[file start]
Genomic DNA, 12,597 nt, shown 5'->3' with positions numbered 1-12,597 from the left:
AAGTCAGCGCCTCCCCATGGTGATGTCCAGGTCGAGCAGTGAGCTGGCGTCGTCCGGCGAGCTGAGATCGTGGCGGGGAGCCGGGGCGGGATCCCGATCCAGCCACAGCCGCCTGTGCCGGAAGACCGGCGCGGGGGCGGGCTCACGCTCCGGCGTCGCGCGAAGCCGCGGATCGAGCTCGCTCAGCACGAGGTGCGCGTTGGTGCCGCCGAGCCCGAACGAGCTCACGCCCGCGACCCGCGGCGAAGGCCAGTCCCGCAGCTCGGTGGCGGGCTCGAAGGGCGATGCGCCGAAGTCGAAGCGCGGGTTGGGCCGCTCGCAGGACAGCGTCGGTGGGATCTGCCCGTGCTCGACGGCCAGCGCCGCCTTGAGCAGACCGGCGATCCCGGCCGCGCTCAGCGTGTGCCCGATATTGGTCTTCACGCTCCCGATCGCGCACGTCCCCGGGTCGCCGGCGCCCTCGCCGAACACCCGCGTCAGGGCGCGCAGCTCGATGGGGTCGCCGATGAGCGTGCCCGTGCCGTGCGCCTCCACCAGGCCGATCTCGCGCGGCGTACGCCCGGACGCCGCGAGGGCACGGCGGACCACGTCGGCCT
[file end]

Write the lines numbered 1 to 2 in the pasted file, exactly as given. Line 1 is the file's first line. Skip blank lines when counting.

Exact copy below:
Genomic DNA, 12,597 nt, shown 5'->3' with positions numbered 1-12,597 from the left:
AAGTCAGCGCCTCCCCATGGTGATGTCCAGGTCGAGCAGTGAGCTGGCGTCGTCCGGCGAGCTGAGATCGTGGCGGGGAGCCGGGGCGGGATCCCGATCCAGCCACAGCCGCCTGTGCCGGAAGACCGGCGCGGGGGCGGGCTCACGCTCCGGCGTCGCGCGAAGCCGCGGATCGAGCTCGCTCAGCACGAGGTGCGCGTTGGTGCCGCCGAGCCCGAACGAGCTCACGCCCGCGACCCGCGGCGAAGGCCAGTCCCGCAGCTCGGTGGCGGGCTCGAAGGGCGATGCGCCGAAGTCGAAGCGCGGGTTGGGCCGCTCGCAGGACAGCGTCGGTGGGATCTGCCCGTGCTCGACGGCCAGCGCCGCCTTGAGCAGACCGGCGATCCCGGCCGCGCTCAGCGTGTGCCCGATATTGGTCTTCACGCTCCCGATCGCGCACGTCCCCGGGTCGCCGGCGCCCTCGCCGAACACCCGCGTCAGGGCGCGCAGCTCGATGGGGTCGCCGATGAGCGTGCCCGTGCCGTGCGCCTCCACCAGGCCGATCTCGCGCGGCGTACGCCCGGACGCCGCGAGGGCACGGCGGACCACGTCGGCCT